By Neil Davey
Once the excitement over the launch of Google Buzz – and the privacy debate that followed – died down, users needed time to assess what it could do, particularly because the only available instructions came in the form of a two minute video.
Spartan instructions notwithstanding, another reason for approaching Buzz with caution was brought to light by the unholy storm that broke around its loose approach to users’ privacy. The new application is tightly coupled to Gmail and users were understandably unhappy when they found Buzz was already set up to follow people from their Gmail contacts. It remains to be seen whether Buzz will recover from this negative reaction.
But if you are prepared to accept Google’s direct involvement in your social networking, what does Buzz offer the business user?
According to Google co-founder Sergey Brin, an enterprise version of Buzz will be rolled out as part of its Google Apps suite, although he didn’t say when. But he did say at the launch that he had been testing it personally and found it useful for sharing and collaborating on documents.
By posting a draft article he was writing on Buzz, Brin collected 50 or so responses, slashing the time it takes to sort through feedback and editing a document collaboratively. “It has really enabled me to communicate – you get far better information about what's going on in the company,” he said in an interview with Techcrunch.com.
“Now if I have a question about something I don't have to dig up who is the person who is particularly responsible for this, I can just throw a question out there, I know there are enough people out there who pay attention to my posts, and…it should get recommended to the right person. And I don't worry that I'm disrupting people because the social expectation on Buzz is different than on e-mail.”
For those who already have set up Groups in Gmail, Buzz certainly offers a way to communicate and collaborate with followers. If these messages need to be private, they also can be ring-fenced to certain groups, who can view and comment on them.
In contrast to the ambivalence surrounding Facebook and Twitter, several early adopters embraced Google Buzz for marketing purposes. Buzz allows users to follow people, see their most recent updates, comment on them, or follow up with a personal e-mail or message. And the Gmail networks built in from the outset, many identified Buzz as a big opportunity for marketers to listen, connect, and participate with customers.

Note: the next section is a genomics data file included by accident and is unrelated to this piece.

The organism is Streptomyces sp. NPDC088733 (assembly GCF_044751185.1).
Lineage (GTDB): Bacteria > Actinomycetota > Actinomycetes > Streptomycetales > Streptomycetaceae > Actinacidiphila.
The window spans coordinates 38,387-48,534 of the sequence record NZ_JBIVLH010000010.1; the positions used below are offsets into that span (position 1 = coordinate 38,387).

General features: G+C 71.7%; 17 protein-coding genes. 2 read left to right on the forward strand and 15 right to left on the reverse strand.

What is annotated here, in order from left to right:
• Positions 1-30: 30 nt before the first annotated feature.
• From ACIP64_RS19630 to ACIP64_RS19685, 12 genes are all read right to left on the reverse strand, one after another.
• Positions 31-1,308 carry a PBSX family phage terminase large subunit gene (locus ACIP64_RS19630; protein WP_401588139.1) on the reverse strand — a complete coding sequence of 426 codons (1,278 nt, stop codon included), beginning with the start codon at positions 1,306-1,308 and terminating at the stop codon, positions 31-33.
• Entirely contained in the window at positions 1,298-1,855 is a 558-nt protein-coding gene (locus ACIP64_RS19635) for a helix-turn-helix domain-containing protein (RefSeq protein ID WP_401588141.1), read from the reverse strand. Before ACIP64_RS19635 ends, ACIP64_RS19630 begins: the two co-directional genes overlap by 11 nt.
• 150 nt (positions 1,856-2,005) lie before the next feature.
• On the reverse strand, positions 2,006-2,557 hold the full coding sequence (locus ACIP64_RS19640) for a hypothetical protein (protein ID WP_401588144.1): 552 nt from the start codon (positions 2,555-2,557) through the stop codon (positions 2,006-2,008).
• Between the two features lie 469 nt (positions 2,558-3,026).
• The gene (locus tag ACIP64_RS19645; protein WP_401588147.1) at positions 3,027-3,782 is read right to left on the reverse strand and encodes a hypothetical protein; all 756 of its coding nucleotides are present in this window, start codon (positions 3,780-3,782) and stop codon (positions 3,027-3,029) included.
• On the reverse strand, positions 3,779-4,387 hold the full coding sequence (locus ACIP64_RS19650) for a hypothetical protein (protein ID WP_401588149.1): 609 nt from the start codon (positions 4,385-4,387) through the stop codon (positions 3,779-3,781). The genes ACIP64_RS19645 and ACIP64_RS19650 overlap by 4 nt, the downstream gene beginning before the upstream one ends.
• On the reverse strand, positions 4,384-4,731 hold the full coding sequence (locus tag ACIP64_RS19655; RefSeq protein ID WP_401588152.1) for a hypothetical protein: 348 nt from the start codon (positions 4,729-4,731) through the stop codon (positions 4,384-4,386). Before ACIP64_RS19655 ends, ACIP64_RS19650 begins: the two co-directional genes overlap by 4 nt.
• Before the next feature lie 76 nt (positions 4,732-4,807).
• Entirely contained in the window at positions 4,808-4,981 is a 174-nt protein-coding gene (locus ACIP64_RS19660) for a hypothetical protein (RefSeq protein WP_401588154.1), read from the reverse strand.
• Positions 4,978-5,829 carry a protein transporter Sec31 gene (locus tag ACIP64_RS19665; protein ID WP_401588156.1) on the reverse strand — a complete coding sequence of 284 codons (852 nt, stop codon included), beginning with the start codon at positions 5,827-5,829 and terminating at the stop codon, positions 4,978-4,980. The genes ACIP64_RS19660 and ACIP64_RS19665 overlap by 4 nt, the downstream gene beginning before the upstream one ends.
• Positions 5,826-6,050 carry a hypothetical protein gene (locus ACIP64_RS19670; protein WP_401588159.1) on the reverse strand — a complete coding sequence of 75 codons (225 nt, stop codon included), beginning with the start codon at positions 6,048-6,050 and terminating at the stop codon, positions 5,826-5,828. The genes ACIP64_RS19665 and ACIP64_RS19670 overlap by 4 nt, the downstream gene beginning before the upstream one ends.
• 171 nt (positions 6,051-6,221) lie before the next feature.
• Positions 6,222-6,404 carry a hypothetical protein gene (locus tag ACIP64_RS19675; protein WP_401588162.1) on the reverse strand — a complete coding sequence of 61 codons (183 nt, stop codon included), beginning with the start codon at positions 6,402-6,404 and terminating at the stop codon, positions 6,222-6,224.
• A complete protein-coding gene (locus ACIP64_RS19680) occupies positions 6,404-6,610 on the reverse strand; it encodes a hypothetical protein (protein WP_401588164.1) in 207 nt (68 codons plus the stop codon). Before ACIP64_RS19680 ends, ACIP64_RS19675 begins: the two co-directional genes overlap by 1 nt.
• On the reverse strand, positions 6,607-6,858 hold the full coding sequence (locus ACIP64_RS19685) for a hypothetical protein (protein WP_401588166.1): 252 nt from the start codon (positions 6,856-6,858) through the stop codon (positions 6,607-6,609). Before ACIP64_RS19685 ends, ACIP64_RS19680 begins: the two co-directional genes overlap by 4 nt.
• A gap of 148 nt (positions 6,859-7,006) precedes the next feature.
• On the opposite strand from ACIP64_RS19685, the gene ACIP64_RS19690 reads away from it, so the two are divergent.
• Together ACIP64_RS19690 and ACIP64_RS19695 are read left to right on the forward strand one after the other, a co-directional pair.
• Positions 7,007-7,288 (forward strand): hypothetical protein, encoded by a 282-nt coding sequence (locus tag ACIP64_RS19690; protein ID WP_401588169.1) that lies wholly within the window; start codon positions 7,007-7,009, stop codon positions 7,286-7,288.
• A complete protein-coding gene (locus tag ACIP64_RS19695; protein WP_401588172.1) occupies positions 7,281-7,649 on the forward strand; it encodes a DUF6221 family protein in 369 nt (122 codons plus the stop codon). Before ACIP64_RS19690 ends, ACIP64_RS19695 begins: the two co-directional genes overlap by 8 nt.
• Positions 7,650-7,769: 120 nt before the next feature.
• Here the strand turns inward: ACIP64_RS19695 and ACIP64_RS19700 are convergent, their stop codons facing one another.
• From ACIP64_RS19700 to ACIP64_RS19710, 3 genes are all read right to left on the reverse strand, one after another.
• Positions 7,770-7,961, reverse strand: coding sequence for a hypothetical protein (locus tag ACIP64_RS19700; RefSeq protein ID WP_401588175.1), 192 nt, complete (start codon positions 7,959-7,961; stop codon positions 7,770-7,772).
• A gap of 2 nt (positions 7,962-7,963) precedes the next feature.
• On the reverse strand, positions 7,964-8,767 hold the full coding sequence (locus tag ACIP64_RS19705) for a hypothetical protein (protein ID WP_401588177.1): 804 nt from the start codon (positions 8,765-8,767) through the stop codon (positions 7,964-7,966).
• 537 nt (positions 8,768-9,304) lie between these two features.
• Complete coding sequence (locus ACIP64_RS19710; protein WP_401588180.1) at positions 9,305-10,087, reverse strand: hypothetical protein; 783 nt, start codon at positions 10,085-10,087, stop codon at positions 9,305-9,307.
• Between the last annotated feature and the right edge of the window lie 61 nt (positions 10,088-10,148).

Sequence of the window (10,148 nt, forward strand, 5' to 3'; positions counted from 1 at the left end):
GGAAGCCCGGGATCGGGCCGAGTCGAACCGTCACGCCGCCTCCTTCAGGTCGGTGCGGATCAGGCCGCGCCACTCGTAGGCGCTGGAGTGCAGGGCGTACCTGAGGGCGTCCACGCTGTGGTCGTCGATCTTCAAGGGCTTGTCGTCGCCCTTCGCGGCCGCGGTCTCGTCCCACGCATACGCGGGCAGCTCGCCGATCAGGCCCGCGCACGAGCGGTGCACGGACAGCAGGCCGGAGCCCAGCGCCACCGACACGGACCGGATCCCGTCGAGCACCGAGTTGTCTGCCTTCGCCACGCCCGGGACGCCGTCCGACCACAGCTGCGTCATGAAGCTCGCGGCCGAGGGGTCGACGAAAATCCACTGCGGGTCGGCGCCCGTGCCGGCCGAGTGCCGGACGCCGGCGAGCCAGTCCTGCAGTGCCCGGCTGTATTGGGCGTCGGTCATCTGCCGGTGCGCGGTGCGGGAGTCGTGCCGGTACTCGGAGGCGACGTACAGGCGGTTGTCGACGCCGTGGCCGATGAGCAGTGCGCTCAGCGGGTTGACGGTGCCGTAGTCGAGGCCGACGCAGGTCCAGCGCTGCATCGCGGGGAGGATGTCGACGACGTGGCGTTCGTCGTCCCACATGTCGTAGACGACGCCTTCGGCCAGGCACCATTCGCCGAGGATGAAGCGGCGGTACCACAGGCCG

David Holt, business development manager at Amplify, was not convinced. “In terms of whether Google Buzz should be on a business's social media radar, similar to Facebook, LinkedIn, and Twitter, I think the fact that it is limited to Gmail users makes it hard for businesses to get involved. For a business, it is similar to sales prospecting or promoting using your Outlook or any other e-mail address database,” he said.
The mobile implementation of Buzz enables users to post status updates and comments from their smart phones, using location to identify places in their vicinity. Users can add those sites as tags to their posts and also search for Buzz comments close to their location to see what is going on in an area.
“Google Buzz not only works out where you are, but also promises to work out your likes and dislikes. And knowing Google, this will happen. This advanced filter is likely to be a very useful marketing tool,” commented Matt Rhodes, director of client services at FreshNetworks.
Buzz shares many characteristics with Twitter, but is not limited to the 140-character message length of its microblogging rival and also lets users attach images. By grouping all replies under the original post, Buzz conversations are easier to follow.
Google Buzz is still in its formative stages, but could start to figure in collaboration, marketing, sales, customer service, and research functions. Like Google Wave before it, Buzz had a far-from-auspicious launch. And some observers are writing off its chances already.
“Google Buzz is trying to compete with both Twitter and Facebook, using the power of their Gmail [customer] base. To me, they are a bit late to the game,” said Darren Guranaccia, VP of product marketing at Sitecore. “People fundamentally use e-mail differently than they use tools like Facebook and Twitter. E-mail is not the hub for this type of interaction. I wouldn't want everyone I e-mail automatically connected to my network. I prefer to be much more explicit than that. While I think it's an interesting experiment on Google's part, I believe it will never see large-scale adoption by consumers or businesses and that is precisely what Google needs to make this type of application a success.”
For all the negative comments, the link between Buzz and Gmail could prove crucial. If Google can bring together the collaborative elements of Wave with the social networking facilities of Buzz, it can reach a lot of consumers and business users. It will be interesting to see how it plays out among the business community.
Neil Davey is publishing executive at MyCustomer.com.
Reprinted from our sister site, accountingweb.co.uk.